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Jack Johnson

Paul Thompson, active early 20th Century
Jack Johnson, 30 Mar 1878 - 10 Jun 1946
c. 1910
Gelatin silver print
Image/Sheet: 18.7 x 14.1 cm (7 3/8 x 5 9/16")
Mat: 45.7 x 35.6 cm (18 x 14")
Credit Line
National Portrait Gallery, Smithsonian Institution
Object number
Jack Johnson: American\African American
Exhibition Label
Jack Johnson was a world champion heavyweight boxer, nightclub owner, and automobile enthusiast who lived his life in defiance of Jim Crow segregation. White boxers avoided Johnson since they feared losing to a man of an "inferior race," and he chased a few around the world to shame them into fighting him. His boxing style combined power, equipoise, and looseness: he stood in the center of the ring and taunted opponents as they tried to avoid his long reach. A charismatic man with extraordinary confidence, Johnson married three white women. A night owl and raconteur, he raced around in convertibles and often played classical cello at his Club Deluxe in Chicago. The legend that Johnson was refused passage on the Titanic is untrue, but it reveals the era’s racial realities. The need for a "Great White Hope" in boxing began with Johnson, and white boxers refused to fight blacks for a generation. In 1971 Miles Davis composed a soundtrack in his honor, A Tribute to Jack Johnson.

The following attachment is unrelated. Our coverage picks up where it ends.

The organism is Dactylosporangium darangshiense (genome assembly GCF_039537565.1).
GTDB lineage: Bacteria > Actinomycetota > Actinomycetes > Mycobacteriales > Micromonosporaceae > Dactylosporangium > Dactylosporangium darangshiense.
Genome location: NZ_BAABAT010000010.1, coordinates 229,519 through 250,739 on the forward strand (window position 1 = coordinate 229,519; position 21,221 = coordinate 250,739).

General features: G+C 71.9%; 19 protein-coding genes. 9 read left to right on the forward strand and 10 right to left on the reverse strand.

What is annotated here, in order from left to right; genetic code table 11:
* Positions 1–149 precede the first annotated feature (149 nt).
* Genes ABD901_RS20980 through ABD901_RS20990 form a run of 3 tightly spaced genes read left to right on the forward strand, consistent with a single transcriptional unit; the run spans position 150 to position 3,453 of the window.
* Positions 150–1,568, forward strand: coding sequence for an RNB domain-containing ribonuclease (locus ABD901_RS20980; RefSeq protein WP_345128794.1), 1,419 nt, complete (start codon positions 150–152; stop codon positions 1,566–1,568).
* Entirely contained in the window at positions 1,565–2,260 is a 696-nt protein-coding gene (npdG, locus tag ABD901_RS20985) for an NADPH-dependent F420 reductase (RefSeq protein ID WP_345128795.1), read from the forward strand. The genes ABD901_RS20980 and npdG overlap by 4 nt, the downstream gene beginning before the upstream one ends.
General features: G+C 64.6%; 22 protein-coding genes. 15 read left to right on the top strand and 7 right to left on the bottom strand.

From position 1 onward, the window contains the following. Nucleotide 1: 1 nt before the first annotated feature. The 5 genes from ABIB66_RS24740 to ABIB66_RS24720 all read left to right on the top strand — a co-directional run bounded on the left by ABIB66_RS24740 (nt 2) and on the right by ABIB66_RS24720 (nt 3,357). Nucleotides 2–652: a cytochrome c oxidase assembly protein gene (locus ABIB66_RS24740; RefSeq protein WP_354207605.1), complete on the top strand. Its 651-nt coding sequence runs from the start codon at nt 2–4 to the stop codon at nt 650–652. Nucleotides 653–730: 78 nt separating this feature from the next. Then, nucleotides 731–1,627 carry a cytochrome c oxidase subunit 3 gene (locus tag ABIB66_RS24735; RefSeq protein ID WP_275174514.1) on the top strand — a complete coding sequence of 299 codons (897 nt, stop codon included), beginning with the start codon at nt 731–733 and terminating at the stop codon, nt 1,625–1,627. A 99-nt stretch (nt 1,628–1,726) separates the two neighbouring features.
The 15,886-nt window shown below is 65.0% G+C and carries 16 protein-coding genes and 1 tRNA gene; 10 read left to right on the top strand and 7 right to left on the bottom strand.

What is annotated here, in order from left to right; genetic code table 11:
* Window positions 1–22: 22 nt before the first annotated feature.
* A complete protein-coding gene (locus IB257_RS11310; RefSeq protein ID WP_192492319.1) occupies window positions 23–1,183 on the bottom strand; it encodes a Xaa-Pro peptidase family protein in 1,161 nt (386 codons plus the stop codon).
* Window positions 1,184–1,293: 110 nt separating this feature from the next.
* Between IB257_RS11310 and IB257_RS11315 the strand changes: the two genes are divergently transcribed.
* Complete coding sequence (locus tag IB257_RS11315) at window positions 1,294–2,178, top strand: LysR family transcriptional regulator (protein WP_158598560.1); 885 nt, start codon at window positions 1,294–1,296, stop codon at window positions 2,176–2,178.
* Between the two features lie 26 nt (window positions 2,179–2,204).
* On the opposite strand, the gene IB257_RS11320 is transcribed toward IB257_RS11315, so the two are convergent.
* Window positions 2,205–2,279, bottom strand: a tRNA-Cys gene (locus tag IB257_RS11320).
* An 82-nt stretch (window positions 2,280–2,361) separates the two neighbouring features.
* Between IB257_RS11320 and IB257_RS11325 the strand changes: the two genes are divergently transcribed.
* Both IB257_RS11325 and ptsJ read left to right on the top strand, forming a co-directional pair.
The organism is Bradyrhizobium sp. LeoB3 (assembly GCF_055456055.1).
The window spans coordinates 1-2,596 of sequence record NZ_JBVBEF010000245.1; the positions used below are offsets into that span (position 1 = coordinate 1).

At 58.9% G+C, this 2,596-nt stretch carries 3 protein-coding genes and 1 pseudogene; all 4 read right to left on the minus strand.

Data Source
National Portrait Gallery
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National Portrait Gallery Collection